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What Did You Eat Yesterday?, Volume 10 Paperback – May 10, 2016
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What Did You Eat Yesterday? inspires me in two ways: Shiro s meals always include tasty-sounding side dishes that show me more ways to include vegetables in a better balanced diet, and I m touched by the love and respect expressed through cooking for those you care about. Comics Worth Reading" --This text refers to an alternate Paperback edition.
About the Author
Over the past decade few female comic artists have been as beloved or as recognized for their work internationally as Fumi Yoshinaga. Born in Tokyo, Japan in 1971, Yoshinaga is a graduate of Tokyo's prestigious Keio University. A lifelong comic artist and story teller, she made her perfessional debut in 1994 with her short series, The Moon and the Sandals, serialized in Houbunsha's monthly Boys Love anthology Hanaoto. Since her debut Yoshinaga has penned more than a dozen, with a good number of them having been adapted into motion pictures and animated TV series. Her work on Antique Bakery sent her into international fame and she has since been nominated in the United States for the Eisner Award for her titles - Flowers of Life and Ooku.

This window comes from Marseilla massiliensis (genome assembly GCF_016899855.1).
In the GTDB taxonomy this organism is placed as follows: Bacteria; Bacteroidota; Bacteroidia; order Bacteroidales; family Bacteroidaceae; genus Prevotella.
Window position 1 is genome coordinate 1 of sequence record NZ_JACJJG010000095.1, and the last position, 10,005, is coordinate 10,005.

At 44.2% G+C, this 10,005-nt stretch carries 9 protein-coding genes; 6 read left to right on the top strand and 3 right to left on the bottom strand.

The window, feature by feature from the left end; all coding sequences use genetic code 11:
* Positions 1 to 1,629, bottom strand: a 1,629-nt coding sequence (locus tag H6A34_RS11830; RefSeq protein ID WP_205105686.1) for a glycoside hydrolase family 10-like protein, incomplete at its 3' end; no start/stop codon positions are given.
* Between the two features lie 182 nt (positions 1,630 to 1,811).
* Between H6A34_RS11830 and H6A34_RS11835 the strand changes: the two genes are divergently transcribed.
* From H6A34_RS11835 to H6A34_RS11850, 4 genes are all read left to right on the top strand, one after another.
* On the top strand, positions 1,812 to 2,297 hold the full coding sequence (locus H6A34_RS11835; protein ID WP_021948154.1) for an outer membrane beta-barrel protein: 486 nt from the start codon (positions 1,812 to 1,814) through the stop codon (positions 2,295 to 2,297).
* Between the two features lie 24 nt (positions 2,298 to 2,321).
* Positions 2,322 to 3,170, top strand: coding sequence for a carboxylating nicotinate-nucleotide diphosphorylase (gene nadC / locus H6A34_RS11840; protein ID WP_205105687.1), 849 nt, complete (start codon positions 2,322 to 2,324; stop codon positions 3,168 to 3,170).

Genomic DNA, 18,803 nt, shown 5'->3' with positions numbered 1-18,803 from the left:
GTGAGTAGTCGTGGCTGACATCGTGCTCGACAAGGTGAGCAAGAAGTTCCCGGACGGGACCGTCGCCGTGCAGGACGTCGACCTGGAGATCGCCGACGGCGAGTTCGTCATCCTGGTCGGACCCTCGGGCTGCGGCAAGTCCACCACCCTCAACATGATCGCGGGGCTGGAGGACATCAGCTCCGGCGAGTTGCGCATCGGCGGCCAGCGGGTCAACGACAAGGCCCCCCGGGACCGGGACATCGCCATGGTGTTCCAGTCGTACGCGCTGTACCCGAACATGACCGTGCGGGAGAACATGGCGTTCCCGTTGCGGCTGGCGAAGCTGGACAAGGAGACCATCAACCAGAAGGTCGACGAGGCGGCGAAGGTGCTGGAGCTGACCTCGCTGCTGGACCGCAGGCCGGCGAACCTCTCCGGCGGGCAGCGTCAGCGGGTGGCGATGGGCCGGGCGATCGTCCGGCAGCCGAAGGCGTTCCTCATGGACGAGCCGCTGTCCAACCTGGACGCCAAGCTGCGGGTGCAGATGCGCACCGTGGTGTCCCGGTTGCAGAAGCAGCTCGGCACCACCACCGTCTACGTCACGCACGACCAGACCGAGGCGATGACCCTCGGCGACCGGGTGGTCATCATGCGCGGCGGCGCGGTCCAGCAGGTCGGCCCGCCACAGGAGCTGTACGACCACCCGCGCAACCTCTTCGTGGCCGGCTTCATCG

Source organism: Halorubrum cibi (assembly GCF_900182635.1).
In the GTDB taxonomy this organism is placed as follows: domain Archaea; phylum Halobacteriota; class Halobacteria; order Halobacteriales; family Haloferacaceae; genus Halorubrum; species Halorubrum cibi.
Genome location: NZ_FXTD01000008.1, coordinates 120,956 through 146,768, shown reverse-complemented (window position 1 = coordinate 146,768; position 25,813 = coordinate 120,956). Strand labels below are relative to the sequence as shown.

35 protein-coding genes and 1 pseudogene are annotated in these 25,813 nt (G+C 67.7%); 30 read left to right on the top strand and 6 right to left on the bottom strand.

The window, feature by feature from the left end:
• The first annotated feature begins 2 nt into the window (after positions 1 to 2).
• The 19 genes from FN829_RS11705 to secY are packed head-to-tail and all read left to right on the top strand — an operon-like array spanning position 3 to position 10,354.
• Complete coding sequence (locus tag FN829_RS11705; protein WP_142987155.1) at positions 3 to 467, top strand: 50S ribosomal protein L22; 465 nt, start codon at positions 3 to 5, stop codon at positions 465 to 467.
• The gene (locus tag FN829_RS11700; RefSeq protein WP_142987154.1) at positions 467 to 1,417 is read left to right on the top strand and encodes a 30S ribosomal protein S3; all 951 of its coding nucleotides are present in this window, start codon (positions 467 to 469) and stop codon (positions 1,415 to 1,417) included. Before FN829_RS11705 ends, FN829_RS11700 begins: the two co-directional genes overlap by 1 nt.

In 2009 she was recognized with the James Tiptree Award for her literary contributions covering the topics of gender in speculative fiction in her title Ooku. Ouku also received the Osamu Tezuka Award and the Shogakukan Manga Award.
Top customer reviews
I enjoy the cultural insights these kinds of chapter stories give us, especially when it comes to food items I’ve never heard of. For example, the croquette sandwich consists of a breadcrumb-coated, fried patty of ground meat and mashed potatoes on a slice of bread with some cabbage. I suppose it’s a crunchier variation on our meat loaf sandwich, but the frying makes it sound much more decadent.
With his own family, Shiro has to take care of his father while his mother is in the hospital for surgery. When she’s home, they all prep and eat food together. Although their conversation is mostly about how delicious the meal is, there’s an undercurrent of reassuring emotion, reinforced by the traditional meal.
Shiro and Kenji get together with another couple to make fancy ricotta pancakes with all kinds of toppings. Kenji gives himself a makeover to combat worries about growing older. Everyone’s thinking about increasing age, as Shiro’s parents start cleaning out their house. It’s natural for middle-aged adults to think about these kinds of concerns, and it’s another thing that sets this series apart, that its characters aren’t teens or young adults. (The publisher provided a review copy. Review originally posted at ComicsWorthReading.com.)